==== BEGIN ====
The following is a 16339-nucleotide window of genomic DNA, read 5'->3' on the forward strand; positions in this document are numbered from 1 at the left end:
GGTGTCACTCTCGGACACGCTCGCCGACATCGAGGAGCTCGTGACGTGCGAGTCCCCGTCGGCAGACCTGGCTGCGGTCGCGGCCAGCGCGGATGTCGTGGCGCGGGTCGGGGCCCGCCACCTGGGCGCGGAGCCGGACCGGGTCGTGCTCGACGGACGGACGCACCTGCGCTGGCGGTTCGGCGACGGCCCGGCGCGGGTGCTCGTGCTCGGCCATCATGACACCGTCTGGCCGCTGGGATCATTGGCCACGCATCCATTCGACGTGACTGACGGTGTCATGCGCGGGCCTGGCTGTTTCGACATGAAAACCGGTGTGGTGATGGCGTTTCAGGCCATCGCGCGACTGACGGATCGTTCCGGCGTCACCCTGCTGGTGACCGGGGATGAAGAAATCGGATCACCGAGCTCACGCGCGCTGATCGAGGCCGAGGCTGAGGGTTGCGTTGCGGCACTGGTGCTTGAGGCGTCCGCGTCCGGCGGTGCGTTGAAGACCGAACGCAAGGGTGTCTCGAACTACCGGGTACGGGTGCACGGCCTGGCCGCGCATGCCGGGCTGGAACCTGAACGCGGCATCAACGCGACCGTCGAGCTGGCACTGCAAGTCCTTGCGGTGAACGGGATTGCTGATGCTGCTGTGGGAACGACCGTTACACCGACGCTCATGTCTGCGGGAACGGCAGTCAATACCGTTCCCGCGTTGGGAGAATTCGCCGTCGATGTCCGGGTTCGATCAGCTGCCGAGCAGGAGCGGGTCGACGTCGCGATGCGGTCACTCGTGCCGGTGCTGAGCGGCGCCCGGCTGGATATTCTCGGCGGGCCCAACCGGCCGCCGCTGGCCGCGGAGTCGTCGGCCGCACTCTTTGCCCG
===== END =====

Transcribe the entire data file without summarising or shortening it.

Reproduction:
The following is a 16339-nucleotide window of genomic DNA, read 5'->3' on the forward strand; positions in this document are numbered from 1 at the left end:
GGTGTCACTCTCGGACACGCTCGCCGACATCGAGGAGCTCGTGACGTGCGAGTCCCCGTCGGCAGACCTGGCTGCGGTCGCGGCCAGCGCGGATGTCGTGGCGCGGGTCGGGGCCCGCCACCTGGGCGCGGAGCCGGACCGGGTCGTGCTCGACGGACGGACGCACCTGCGCTGGCGGTTCGGCGACGGCCCGGCGCGGGTGCTCGTGCTCGGCCATCATGACACCGTCTGGCCGCTGGGATCATTGGCCACGCATCCATTCGACGTGACTGACGGTGTCATGCGCGGGCCTGGCTGTTTCGACATGAAAACCGGTGTGGTGATGGCGTTTCAGGCCATCGCGCGACTGACGGATCGTTCCGGCGTCACCCTGCTGGTGACCGGGGATGAAGAAATCGGATCACCGAGCTCACGCGCGCTGATCGAGGCCGAGGCTGAGGGTTGCGTTGCGGCACTGGTGCTTGAGGCGTCCGCGTCCGGCGGTGCGTTGAAGACCGAACGCAAGGGTGTCTCGAACTACCGGGTACGGGTGCACGGCCTGGCCGCGCATGCCGGGCTGGAACCTGAACGCGGCATCAACGCGACCGTCGAGCTGGCACTGCAAGTCCTTGCGGTGAACGGGATTGCTGATGCTGCTGTGGGAACGACCGTTACACCGACGCTCATGTCTGCGGGAACGGCAGTCAATACCGTTCCCGCGTTGGGAGAATTCGCCGTCGATGTCCGGGTTCGATCAGCTGCCGAGCAGGAGCGGGTCGACGTCGCGATGCGGTCACTCGTGCCGGTGCTGAGCGGCGCCCGGCTGGATATTCTCGGCGGGCCCAACCGGCCGCCGCTGGCCGCGGAGTCGTCGGCCGCACTCTTTGCCCG